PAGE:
48 Hours

Up and down and tossed around on New­found­land’s west coast

Canadian Cycling Magazine - - CONTENTS - By Christina Palas­sio

New­found­land’s west coast

The wind pushed me up Bonne Bay Road, through the Mars-like ter­rain of the Table­lands, where mas­sive shifts ex­posed the Earth’s man­tle to the sky. Not an hour ago, I was de­scend­ing the same road, white-knuck­ling as the wind re­peat­edly shoved me out over the me­dian strip. That was just the start of the pum­melling. The ex­treme and un­pre­dictable con­di­tions of New­found­land’s west coast are matched only by the majesty of the sights on High­way 430, a.k.a. the Vik­ing Trail, which in­cludes Gros Morne Na­tional Park, sea­side out­ports, a fresh­wa­ter fiord and breath­tak­ing look­outs. Bik­ing the North­ern Penin­sula is all about let­ting go and en­joy­ing the ride. (Just men­tally, though – def­i­nitely keep your hands on those brakes.)

Be­fore you start out, con­sider mak­ing an of­fer­ing to the Anemoi, Greek gods of wind – you’ll want them on your side. “The wind is what it’s all about here,” said Kevin Flynn, pres­i­dent of Bi­cy­cles New­found­land and Labrador. “If you can get the tail­wind, heav­ens, it’s won­der­ful.” Flynn and a friend cy­cled the Vik­ing Trail in 2016, part of his project to bike all cor­ners of the prov­ince. “To be hon­est, we weren’t pre­pared for what was ahead of us. Go­ing down over the long hills in Gros Morne Na­tional Park, we got a head­wind, and were go­ing 12 or 15 km/h so we wouldn’t be blown across the road and into traf­fic. I was look­ing for­ward to pedalling up the hills for a break. Twelve hours later, the winds were on our shoul­der, and they just blew us up the coast.”

The Vik­ing Trail stretches 526 km from Deer Lake up to

“The wind is what it’s all about here. If you can get the tail­wind, heav­ens, it’s won­der­ful.”

St. An­thony via L’anse aux Mead­ows Na­tional His­toric Site, where Leif Eriks­son is said to have made the first Euro­pean land­ing in North Amer­ica around 1,000 AD. The route is at once quaint and oth­er­worldly; I felt like I was rid­ing on the edge of the land­scape and his­tory. The change­able winds and weather and sur­feit of sights make tack­ling it over a cou­ple days a tough task. It’s best to choose a sec­tion and make sure to leave time to ex­plore off the bike. From Deer Lake, it’s 32 km of false flats to the edge of Gros Morne Na­tional Park, the un­esco Her­itage Site that’s home to the epony­mous peak. To get to the Table­lands, you can veer off onto High­way 431 and ride the hills to the trail­head. Or con­tinue to Nor­ris Point and take the ferry to Woody Point. Just don’t be late – “It’s a 5:30 ferry and a 5:31 swim,” the boat op­er­a­tor warned. This is Flynn’s favourite sec­tion. “Cy­cling through the park, you get some beau­ti­ful vis­tas. The white caps of Bonne Bay are just spec­tac­u­lar,” he said. Back at Nor­ris Point, stop for a snack and a beer at The Cat Stop, then ride north past the sleepy, salty towns of Rocky Har­bour, Lob­ster Cove and Sally’s Cove to Western Brook Pond. The shoul­der isn’t wide, but the qual­ity of the road is good, and driv­ers will usu­ally give you a wide berth.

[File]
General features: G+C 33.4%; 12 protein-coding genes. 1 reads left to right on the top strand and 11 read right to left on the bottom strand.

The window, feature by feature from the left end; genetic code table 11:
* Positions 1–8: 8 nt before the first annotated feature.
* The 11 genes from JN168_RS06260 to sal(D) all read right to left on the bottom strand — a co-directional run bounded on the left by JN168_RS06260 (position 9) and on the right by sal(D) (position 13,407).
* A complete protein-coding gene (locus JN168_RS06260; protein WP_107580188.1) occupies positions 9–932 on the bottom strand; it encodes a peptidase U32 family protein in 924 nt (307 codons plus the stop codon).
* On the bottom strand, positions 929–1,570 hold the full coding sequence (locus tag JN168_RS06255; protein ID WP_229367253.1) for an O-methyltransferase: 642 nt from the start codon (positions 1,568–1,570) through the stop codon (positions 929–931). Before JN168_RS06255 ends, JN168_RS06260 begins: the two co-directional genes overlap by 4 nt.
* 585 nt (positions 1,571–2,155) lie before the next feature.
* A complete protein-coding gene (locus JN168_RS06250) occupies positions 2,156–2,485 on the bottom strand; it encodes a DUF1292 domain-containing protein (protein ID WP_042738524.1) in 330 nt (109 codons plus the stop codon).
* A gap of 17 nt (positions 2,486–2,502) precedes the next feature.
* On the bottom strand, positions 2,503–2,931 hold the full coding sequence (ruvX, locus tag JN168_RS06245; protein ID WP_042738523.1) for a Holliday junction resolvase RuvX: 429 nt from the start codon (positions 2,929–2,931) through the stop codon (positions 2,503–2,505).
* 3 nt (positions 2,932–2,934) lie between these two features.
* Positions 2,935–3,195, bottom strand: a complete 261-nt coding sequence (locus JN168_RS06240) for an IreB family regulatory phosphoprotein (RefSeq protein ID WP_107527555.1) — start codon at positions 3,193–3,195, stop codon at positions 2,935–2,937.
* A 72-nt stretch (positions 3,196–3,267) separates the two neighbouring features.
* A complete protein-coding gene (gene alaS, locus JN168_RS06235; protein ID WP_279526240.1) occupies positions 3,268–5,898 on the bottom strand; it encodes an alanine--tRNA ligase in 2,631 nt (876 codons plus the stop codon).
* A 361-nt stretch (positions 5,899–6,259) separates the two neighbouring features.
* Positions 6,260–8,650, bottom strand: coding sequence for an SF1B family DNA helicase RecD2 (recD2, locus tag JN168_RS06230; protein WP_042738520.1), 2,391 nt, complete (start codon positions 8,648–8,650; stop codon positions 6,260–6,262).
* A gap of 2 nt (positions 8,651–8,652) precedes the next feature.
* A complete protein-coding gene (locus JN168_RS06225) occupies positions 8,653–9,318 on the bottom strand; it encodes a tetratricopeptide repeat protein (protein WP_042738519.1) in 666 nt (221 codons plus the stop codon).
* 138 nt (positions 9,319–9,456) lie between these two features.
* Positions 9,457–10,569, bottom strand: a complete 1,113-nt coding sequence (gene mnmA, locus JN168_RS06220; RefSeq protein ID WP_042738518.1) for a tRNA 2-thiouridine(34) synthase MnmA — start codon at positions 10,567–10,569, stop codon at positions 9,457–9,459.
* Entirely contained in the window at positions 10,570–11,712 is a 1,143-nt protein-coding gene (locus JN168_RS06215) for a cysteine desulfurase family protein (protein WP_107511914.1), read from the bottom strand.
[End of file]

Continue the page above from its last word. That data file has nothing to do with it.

If you can get off the bike here, do. A 45-minute walk will bring you to the en­try­way to the 16-km-long lake, once a fiord that was carved by glaciers and then cut off from the ocean by re­bound­ing land. The two-hour boat ride will take you past water­falls that tum­ble over steep cliffs, and sev­eral ar­eas where rock col­lapses have caused ma­jor waves.

“What makes this area unique is that ev­ery day you’re see­ing a new piece of scenery you’re never ex­pe­ri­enced be­fore,” said Julien An­der­son, who biked the Trail this past sum­mer. “Each day brings a com­pletely dif­fer­ent view.”

From here to L’anse aux Mead­ows, it’s all open road, spruce and lupins against the back­drop of the Long Range Moun­tains. If you catch the pre­vail­ing south­west wind, you’ll fly. We rode by dozens of fenced-in, road­side gar­dens grow­ing in peat-rich soil, cars stopped on the side of the road while peo­ple tended to cab­bage, car­rots, onions – the mak­ings of a Jiggs’ din­ner.

More fre­quent than the road­side gar­dens are aban­doned houses and fish­ing sta­tions left by the cod fish­ery col­lapse. The land that was fished and worked for cen­turies, first by Paleo-es­ki­mos, then by French, Basque, English and Ir­ish set­tlers, is now home to fewer and fewer hu­mans – the pop­u­la­tion of many coastal towns has dropped by 10 per cent or more since 2000.

But there’s no short­age of hu­mour and warmth. At the pic­ture-per­fect En­tente Cor­diale Inn in Port­land Creek, we asked our host to share a tra­di­tional New­found­land ex­pres­sion. “Fuck off,” she dead­panned with­out miss­ing a beat.

What other sur­prises might you en­counter? Breach­ing whales, pass­ing ice­bergs, blue­berry fields, light­houses and moose sight­ings, of course.

be­low The Table­lands and Woody Point from across Bonne Bay in Gros Morne Na­tional Parkop­po­site L'anse aux Mead­ows Na­tional His­toric Site

above The rolling ter­rain from Deer Lake to Rocky Har­bour

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